Published by Knopf Books for Young Readers on March 28th 2017
Format: ARC, egalley
Source: Publisher Provided
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I received this book/movie for free from the above-listed publisher/studio in exchange for an honest review. This does not affect my opinion of the book/movie or the content of my review.
The thrilling first book in a YA fantasy trilogy for fans of Red Queen. In a world where social prestige derives from a trifecta of blood, money, and magic, one girl has the ability to break the spell that holds the social order in place.
Sixteen-year-old Anna Arden is barred from society by a defect of blood. Though her family is part of the Luminate, powerful users of magic, she is Barren, unable to perform the simplest spells. Anna would do anything to belong. But her fate takes another course when, after inadvertently breaking her sister’s debutante spell—an important chance for a highborn young woman to show her prowess with magic—Anna finds herself exiled to her family’s once powerful but now crumbling native Hungary.
Her life might well be over.
In Hungary, Anna discovers that nothing is quite as it seems. Not the people around her, from her aloof cousin Noémi to the fierce and handsome Romani Gábor. Not the society she’s known all her life, for discontent with the Luminate is sweeping the land. And not her lack of magic. Isolated from the only world she cares about, Anna still can’t seem to stop herself from breaking spells.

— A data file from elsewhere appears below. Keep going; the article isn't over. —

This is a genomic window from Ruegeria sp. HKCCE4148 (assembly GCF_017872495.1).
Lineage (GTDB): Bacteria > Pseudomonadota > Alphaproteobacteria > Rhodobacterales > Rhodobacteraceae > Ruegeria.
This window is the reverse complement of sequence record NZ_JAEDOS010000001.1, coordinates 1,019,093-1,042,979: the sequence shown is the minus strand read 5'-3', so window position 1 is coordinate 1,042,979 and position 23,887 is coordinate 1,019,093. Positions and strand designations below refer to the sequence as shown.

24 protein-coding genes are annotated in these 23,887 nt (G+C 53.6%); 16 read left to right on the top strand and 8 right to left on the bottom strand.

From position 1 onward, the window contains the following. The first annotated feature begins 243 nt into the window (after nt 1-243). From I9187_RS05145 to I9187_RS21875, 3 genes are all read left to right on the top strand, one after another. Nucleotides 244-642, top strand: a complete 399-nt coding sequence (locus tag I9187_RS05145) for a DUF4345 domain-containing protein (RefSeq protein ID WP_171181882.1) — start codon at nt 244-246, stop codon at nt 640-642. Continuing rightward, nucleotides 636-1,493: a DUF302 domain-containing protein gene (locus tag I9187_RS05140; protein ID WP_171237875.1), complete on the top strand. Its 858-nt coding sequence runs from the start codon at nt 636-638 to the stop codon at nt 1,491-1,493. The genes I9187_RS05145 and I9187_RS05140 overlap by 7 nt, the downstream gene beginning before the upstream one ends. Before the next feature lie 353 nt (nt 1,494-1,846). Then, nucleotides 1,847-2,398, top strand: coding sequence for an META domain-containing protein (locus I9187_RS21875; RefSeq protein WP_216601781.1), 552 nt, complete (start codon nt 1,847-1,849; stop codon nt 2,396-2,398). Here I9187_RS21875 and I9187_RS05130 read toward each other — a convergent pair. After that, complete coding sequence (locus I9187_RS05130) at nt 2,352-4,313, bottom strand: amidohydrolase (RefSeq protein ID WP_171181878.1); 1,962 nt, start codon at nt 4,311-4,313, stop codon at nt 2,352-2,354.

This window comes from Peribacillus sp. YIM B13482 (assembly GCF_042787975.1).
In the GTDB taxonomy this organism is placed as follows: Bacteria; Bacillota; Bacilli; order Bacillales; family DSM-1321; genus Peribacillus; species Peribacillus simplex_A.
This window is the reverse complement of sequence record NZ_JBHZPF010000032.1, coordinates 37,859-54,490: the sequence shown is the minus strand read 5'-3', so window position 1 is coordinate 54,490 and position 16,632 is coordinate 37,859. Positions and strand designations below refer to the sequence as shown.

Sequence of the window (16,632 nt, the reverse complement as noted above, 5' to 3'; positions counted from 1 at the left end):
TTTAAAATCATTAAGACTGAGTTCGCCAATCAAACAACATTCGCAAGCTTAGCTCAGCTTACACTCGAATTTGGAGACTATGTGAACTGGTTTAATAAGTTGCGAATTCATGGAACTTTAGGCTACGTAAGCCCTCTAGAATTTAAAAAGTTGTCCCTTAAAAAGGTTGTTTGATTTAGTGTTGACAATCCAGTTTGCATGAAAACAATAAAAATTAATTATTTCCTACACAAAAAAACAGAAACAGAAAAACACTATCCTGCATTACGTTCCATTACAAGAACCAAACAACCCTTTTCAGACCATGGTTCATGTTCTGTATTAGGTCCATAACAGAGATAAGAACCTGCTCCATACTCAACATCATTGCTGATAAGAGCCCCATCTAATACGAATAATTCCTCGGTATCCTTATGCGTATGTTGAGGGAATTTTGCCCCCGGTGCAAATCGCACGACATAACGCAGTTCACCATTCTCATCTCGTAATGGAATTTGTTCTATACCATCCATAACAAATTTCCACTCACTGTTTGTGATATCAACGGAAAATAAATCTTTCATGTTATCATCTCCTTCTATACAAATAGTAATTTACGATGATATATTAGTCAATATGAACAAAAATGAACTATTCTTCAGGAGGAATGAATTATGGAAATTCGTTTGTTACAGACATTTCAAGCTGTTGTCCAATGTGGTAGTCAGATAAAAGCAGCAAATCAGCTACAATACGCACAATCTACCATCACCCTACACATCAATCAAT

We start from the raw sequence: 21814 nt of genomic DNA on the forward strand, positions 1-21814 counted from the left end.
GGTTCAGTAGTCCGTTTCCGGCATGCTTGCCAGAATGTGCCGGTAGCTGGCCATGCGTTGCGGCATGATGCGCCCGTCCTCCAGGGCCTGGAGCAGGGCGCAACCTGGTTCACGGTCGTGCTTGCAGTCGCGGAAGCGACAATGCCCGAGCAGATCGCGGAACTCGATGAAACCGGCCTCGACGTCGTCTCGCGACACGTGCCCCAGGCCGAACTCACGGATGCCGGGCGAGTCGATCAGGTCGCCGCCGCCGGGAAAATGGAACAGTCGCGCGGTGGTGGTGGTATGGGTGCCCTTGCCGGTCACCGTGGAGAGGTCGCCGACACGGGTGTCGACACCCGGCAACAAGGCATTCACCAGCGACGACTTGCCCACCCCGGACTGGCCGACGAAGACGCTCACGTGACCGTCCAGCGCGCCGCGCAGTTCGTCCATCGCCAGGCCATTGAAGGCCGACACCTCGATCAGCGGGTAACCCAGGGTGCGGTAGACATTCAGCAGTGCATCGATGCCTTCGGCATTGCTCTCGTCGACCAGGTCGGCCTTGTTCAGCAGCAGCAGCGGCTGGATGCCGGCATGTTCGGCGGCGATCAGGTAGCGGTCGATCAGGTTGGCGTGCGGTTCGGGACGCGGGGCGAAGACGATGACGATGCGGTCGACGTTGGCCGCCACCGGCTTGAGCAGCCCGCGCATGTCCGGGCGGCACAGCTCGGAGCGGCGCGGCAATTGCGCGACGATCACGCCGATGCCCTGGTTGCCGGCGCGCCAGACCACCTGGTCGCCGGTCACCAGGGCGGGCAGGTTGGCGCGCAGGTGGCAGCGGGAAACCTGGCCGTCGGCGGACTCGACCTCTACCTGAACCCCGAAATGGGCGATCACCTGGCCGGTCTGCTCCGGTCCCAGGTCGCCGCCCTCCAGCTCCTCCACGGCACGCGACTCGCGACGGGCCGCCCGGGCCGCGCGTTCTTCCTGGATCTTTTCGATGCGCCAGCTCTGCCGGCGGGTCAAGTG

As rebellion spreads across the region, Anna’s unique ability becomes the catalyst everyone is seeking. In the company of nobles, revolutionaries, and Romanies, Anna must choose: deny her unique power and cling to the life she’s always wanted, or embrace her ability and change that world forever.
What I loved most about Blood Rose Rebellion (outside of that stunning cover) was the magic system and the Hungarian inspired lore. This was something different in a genre where everything seems to be the same these days. I liked the idea of a magic reservoir. Any time that magic has a finite or a yin-yang quality it seems much more believable to me. The other thing I enjoyed most in reading this was how Rosalyn brought in 19th century Hungary’s history and blended it with a magic system. I swear, there were moments where I thought, wait, did this really happen?
Now this is one of those main-character-doesn’t-have-powers tropes, and I think that’s what made me a little weary as I read on. I’ve seen a lot of this before — even the inevitable revolution-against-the-ruling-magical-class idea. Somewhere in the midst of a cool magical system and the different mythology I mentioned above, I got a bit bored. Perhaps it’s the lack of tension (or stretching it out too much) in the plot that I tend to pick up on.
Don’t get me wrong, there are elements that will pull you into the story. You will keep reading to see what Anna is and how her lack of power fits into her world. Will she change things? Will the class system change? All these questions are there to be answered.
I think if you’re in the mood for a Victorian historical setting that’s different from the usual Western Europe (okay, the usual United Kingdom one), I would give this story a try. It has all the elements that historical romance readers love plus magic.